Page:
What do you say to a child who has experienced child labor? I found myself in this position in Nepal recently. I was interviewing a teenager, who I will call Shree.  He described how as a little boy he had worked with his parents in the brick factories of Bhaktapur, rising at 1 a.m. to carry mud and mix bricks. Luckily, when he was 7, a school opened in in his community to provide Shree and other children at risk of child labor a free education, as well as the chance for a childhood and a promising future.

The Sankhu-Palubari Community School (SPCS) was launched in 1999 by The Advocates for Human Rights, a nonprofit organization based in the Twin Cities, to provide an alternative to child labor. Now, 14 years later, about 350 students are enrolled in grades pre-K through 10 at the school, which is located about an hour from the capital city of Kathmandu. Many of the students are from families that are low-caste, indigenous, or other marginalized groups.

The International Labour Organization (ILO) estimates that 215 million girls and boys around the world are swept up into child labor, some into human trafficking. Children, like Shree, are engaged in work that not only deprives them of their rights and an adequate education, but also is hazardous to their health and commits them to a life of poverty.

The ILO launched the first World Day Against Child Labour in 2002 to highlight the plight of these children. Observed on June 12, the day works as a catalyst for the growing worldwide movement against child labor.

When in his final year at Sankhu-Palubari, Shree, one of the best students in the area, passed his 10th grade School Leaving Certificate exam with distinction. When I met him recently, he was in his his last year of high school.  He likes to write poetry and listen to music. In the afternoons, he volunteers at SPCS, the school that changed the course of his life and where his two younger brothers now study instead of working in the brick factories. He helps the teachers in the classroom and encourages the students to study hard. When they get discouraged, he tells them, “Choose the road that makes your future very bright.”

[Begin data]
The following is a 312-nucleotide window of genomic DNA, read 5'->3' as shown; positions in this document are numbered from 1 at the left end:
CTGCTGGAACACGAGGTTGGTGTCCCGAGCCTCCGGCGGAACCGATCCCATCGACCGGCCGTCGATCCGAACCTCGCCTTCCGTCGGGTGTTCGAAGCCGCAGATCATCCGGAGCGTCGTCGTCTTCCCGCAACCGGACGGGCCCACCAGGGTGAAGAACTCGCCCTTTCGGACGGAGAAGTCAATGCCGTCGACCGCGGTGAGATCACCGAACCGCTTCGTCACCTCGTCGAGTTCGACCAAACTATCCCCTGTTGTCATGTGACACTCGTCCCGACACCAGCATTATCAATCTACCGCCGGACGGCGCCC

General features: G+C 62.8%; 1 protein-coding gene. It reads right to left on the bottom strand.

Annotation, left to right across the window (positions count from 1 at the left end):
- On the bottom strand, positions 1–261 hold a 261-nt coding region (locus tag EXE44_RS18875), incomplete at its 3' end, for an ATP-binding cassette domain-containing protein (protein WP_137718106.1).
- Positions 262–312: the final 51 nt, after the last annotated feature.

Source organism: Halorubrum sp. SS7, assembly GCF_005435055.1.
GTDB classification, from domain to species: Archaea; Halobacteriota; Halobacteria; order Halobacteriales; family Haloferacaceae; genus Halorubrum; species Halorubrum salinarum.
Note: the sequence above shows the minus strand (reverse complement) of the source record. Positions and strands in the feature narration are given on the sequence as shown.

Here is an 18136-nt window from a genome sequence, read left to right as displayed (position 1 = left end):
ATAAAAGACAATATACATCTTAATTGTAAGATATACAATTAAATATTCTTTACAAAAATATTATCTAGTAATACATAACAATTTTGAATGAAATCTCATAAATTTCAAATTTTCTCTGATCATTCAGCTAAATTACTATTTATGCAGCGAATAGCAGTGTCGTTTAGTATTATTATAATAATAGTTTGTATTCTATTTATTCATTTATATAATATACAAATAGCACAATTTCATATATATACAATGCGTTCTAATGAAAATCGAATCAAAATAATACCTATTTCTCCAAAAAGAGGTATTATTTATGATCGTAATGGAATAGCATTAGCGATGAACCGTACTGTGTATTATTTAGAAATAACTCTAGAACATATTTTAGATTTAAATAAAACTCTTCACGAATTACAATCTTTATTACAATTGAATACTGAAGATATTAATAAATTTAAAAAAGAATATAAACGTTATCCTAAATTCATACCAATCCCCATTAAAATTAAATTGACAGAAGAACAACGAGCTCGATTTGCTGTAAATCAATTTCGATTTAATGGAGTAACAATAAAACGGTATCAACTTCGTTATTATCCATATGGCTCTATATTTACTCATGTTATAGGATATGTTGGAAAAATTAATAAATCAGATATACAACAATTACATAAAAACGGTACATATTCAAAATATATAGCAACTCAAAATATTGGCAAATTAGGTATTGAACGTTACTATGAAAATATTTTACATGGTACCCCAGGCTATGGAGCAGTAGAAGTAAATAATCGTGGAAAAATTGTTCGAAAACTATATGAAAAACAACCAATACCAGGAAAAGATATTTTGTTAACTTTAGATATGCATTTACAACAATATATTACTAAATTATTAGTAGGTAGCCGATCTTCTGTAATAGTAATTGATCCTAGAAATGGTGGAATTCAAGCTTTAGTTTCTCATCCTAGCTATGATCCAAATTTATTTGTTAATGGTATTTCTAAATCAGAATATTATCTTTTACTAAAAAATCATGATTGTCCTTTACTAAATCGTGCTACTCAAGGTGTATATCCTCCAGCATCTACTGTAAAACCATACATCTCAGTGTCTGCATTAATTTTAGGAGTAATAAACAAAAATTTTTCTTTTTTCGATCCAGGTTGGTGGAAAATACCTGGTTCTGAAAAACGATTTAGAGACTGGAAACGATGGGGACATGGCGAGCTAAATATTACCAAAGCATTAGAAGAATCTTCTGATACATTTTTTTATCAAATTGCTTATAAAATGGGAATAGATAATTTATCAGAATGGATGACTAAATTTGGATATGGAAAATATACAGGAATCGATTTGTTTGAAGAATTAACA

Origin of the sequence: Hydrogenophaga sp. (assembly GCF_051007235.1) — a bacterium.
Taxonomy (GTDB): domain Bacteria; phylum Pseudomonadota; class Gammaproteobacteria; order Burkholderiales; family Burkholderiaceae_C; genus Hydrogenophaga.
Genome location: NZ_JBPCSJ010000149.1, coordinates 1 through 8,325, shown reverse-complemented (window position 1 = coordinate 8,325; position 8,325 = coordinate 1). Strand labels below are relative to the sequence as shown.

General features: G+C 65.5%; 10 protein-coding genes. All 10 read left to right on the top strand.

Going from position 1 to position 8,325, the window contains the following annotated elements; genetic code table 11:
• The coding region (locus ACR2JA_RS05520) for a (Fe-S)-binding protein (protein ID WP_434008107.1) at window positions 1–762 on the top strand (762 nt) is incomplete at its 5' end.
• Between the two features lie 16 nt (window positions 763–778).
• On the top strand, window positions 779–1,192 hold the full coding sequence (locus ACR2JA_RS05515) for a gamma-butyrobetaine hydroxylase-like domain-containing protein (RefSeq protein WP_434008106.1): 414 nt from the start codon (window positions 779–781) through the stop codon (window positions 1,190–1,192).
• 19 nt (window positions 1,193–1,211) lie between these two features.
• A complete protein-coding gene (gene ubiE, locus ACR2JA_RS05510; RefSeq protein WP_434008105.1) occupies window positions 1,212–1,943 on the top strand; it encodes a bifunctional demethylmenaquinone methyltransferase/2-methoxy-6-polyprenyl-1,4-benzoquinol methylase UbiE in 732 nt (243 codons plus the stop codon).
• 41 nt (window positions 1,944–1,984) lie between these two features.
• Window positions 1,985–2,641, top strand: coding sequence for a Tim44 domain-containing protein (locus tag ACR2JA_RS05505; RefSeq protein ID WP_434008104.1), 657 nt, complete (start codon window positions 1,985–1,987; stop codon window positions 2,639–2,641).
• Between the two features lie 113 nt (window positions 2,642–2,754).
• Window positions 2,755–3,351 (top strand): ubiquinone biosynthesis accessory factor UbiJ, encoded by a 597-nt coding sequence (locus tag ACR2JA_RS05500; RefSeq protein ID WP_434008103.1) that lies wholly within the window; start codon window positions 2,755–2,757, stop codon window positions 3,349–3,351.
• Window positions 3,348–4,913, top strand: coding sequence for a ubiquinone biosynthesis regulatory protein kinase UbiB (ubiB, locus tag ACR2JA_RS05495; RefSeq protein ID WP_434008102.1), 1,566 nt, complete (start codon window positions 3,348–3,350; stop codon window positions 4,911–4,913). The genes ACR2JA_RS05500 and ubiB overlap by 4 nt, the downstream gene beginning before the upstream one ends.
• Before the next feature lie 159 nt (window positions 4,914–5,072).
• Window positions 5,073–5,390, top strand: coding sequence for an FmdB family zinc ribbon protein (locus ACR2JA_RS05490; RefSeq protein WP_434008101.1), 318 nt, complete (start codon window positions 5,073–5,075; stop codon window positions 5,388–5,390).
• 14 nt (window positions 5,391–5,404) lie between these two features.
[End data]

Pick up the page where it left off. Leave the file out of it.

The bright future Shree envisions for himself is to continue his education after high school and become a math and science teacher to work in rural Nepal with children who, without a school and teachers, would most likely work instead of learn.

So, what do you say to the young girl beading blouses with tiny fingers in a suffocating textile sweatshop in India? What do you say to the little boy in Gambia working in an auto-repair garage or selling items on the street? What do you say to the young girl who is working as a petite bonne (domestic servant) in Morocco?  To the child  sold into human trafficking?

Through his deeds and goals, Shree is telling these children that he is working to break this cycle of abuse.

For you and me, I say that we speak with a loud, unified voice today and proclaim, “We are committed to protecting you, the world’s children, by ending child labor.”

Then, we put our words into action.

Originally published in MinnPost on June 12, 2013.